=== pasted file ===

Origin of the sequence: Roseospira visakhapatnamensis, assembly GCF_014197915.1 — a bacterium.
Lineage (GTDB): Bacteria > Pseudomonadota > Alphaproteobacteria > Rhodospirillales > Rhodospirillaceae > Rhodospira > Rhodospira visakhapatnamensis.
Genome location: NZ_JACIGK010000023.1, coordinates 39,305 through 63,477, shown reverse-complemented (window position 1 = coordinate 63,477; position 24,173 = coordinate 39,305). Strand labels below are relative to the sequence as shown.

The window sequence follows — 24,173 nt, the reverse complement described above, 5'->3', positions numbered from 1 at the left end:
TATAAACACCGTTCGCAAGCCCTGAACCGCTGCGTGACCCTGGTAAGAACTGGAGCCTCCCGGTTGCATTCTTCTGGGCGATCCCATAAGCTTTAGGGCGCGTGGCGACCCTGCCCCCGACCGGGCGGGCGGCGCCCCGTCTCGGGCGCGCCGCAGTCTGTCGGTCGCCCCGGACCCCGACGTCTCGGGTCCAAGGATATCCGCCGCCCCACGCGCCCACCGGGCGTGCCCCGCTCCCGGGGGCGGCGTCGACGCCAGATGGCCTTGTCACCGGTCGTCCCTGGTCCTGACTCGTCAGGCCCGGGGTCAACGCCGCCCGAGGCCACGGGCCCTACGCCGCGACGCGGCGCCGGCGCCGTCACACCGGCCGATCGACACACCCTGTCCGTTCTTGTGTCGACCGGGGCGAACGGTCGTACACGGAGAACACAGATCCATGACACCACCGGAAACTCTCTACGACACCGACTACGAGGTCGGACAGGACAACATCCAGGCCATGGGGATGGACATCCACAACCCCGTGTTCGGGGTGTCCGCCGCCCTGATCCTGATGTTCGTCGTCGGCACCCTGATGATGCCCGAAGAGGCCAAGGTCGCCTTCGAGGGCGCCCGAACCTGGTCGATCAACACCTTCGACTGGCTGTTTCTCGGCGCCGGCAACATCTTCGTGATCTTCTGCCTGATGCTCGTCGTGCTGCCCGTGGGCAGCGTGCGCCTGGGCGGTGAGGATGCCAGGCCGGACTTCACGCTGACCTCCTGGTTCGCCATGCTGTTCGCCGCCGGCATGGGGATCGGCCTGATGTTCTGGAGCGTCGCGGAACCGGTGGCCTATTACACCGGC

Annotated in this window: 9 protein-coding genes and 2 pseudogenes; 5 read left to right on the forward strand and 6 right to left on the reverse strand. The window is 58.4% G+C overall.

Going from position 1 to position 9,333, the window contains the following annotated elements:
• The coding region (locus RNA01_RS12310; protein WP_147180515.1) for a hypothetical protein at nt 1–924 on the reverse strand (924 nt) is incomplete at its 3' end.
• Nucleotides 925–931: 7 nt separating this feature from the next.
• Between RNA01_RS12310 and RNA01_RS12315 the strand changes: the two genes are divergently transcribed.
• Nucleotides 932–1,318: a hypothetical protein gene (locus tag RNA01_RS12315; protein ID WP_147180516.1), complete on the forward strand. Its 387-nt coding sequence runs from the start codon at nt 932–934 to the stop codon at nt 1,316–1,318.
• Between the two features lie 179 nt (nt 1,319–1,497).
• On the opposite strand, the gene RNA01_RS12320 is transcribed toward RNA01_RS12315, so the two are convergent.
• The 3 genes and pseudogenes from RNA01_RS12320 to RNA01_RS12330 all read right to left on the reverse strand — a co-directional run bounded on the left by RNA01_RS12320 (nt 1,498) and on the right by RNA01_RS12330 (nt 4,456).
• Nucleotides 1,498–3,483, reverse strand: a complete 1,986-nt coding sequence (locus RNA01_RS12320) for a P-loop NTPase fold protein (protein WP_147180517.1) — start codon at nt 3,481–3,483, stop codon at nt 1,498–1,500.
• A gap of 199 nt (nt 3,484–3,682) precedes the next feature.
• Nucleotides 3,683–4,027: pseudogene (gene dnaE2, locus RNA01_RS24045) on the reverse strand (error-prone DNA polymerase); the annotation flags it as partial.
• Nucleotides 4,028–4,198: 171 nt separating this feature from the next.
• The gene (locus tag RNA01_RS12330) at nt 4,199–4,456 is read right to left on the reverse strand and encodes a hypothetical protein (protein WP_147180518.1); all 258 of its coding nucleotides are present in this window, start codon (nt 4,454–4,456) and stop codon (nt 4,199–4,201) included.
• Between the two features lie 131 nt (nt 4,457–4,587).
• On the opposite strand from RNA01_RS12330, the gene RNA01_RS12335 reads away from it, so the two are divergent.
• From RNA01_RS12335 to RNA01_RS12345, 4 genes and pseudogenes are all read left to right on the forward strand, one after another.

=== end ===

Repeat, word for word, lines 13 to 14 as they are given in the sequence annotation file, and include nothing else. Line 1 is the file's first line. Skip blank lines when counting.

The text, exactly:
• On the opposite strand, the gene RNA01_RS12320 is transcribed toward RNA01_RS12315, so the two are convergent.
• The 3 genes and pseudogenes from RNA01_RS12320 to RNA01_RS12330 all read right to left on the reverse strand — a co-directional run bounded on the left by RNA01_RS12320 (nt 1,498) and on the right by RNA01_RS12330 (nt 4,456).